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Hello I'm a Linux newbie. Just recently installed FC 6 and set my /var partition to 500M as suggested (This was a FC 5 book that suggested the size). I'm attempting to add the KDE environment and while downloading dependencies it reports that my /var/cache is full. Is this a cache whose contents I can delete to make space? Is the 500M partition too small? When I previosuly had FC 5 installed and attempted to upgrade Linux I ran out of space but I can't recall where but assume it was the /var area. Am I missing something here? Any help would be greatly apreciated!!
500 Mb is absurdly small for var. Unless your entire linux system is smaller than 3 Gb, var should have some size to it. All the system info ends up in /var/log, and /var/cache holds the upgrade files most likely. I just checked my laptop, and a 22 gig install uses 786 Mb of space in /var, and I take steps to minimize what is kept there.
If you are doing this on a machine of 20 Gb or more, I would think you would want at least 3 Gb for var.
Look up resizing partitions to get more space into your /var partition.
Ok, thanks. I have no idea why the book I'm using as my guide suggested 500M. As I'm not totally familiar with Linux, LVM and Linux's method of resizing partitions yet, I'm curious if there is a way to edit a config file to redirect the /var/cache to another partition with sufficient space?
The only way to tweak /var safely is to reboot with a live CD (Knoppix, or any of the ever growing live CD families) and do as suggested, maybe swapping /var with another location. Personally, I would at least change the size to be several gigs. If you installed on a LVM that is possible, or just kill it and reinstall. And throw that book away. 500 Mb for var, yeah sure, maybe in 1999 drive spaces!
I refuse to touch any rpm based distro, as they feel like open source windows to me. It may be possible to reconfigure yum or whatever package manager you use to usea different location for the cache, but I still suggest reformatting, that var is way too small.
Yes and no. You could certainly edit /etc/fstab and reboot to have the changes take effect, but unless you copy things manually before hand, you can get into alot of trouble.
Say for example the OP had the now famous 500 Mb partition mounted as /var, and say for the sake of argument he had a 3 Gb /usr partition. Say he changes the mountpoints in /etc/fstab, then reboots. He'll hit a kernel panic, or some other serious error. Processes will try to place their run .pid file in /var/run, but although you mounted var in the bigger partition, you didn't move the subdirectories. /var/run/ just doesn't exist, so most/all services would fail to start.
The "safe" way to go would be to use a live CD, copy all the contents of /var to a 3rd location, copy the usr contents into the old /var partition, drop the old /var contents into the old /usr, then change /etc/fstab (swapping the usr and var mountpoints) then reboot and take out the live CD. Then you'll have a 3 Gb var with all necessary subdirectories, and a 500 Mb /usr.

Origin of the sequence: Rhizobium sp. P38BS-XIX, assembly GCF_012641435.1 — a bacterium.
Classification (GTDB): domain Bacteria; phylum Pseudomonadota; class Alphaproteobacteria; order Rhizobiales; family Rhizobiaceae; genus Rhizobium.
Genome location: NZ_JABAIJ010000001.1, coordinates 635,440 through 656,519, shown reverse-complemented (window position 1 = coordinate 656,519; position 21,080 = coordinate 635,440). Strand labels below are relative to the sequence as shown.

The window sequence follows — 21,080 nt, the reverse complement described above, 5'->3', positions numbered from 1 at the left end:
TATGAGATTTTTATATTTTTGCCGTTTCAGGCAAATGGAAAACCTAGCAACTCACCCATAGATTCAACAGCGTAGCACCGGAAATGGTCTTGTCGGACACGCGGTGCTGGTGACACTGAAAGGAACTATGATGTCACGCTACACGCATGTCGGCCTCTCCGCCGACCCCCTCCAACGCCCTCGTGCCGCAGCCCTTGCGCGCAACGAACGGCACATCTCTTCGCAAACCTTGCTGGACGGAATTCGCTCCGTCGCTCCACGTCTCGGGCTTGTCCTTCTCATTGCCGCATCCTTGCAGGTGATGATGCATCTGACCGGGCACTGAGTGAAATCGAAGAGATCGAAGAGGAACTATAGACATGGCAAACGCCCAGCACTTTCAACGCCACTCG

Which is why I say kill that partiton scheme. 500 Mb is too small for anything other than /boot or swap, unless it is a tiny system.
I am using FC3, In squid.conf i have assigned cache_dir ufs /var/spool/squid 18000 16 256
and now when i am checking my cache by the command $du -mach /var/spool/squid it shows me 20 gb cache, And i am also getting some errors (Can not post that error now, i am somewhere else) in $tail -f /var/log/messeges, the Questoin that i want to ask, is How can i Clear my cache_dir (/var/spool/squid), by deleting and making dir again its creat error (may be the SElinux Error)I think thats permission error, I dont know what permission will it need in FC3,
Dear Friends i am new to linux, Hope you people will reply in the easy way to understand
Thank you all.
With my Gentoo setup, I gave 2GB to /var and 500 MB for /var/log. About 200 MB is taken up in /var and 11 MB is taken up in /var/log.
The problem putting /var in the same partition where / is kept is the file /var/log/messages sometimes gets huge. To stop this from happening, I suggest a separate partition for /var/log. Though if /var is in the same partition where / is located and / is 100% full using man and some utilities will not work. Creating a partition for /var is actually better than placing in with the same partition where / is kept.
Most RPM based distributions gives you an option keeping or not keeping what is installed. By default they are set to keep, so you can uninstall it later. You can delete them to make more space, but you will not be able to find out what programs you have installed and you will not be able to uninstall them.
The size of /var/log/messages is the same regardless of whether /var is located in / or on it's own partition so I don't get your point. There really is no advantage to putting /var on a separate partition unless you're running a server.
The obvious disadvantage is exactly what the OP is struggling with.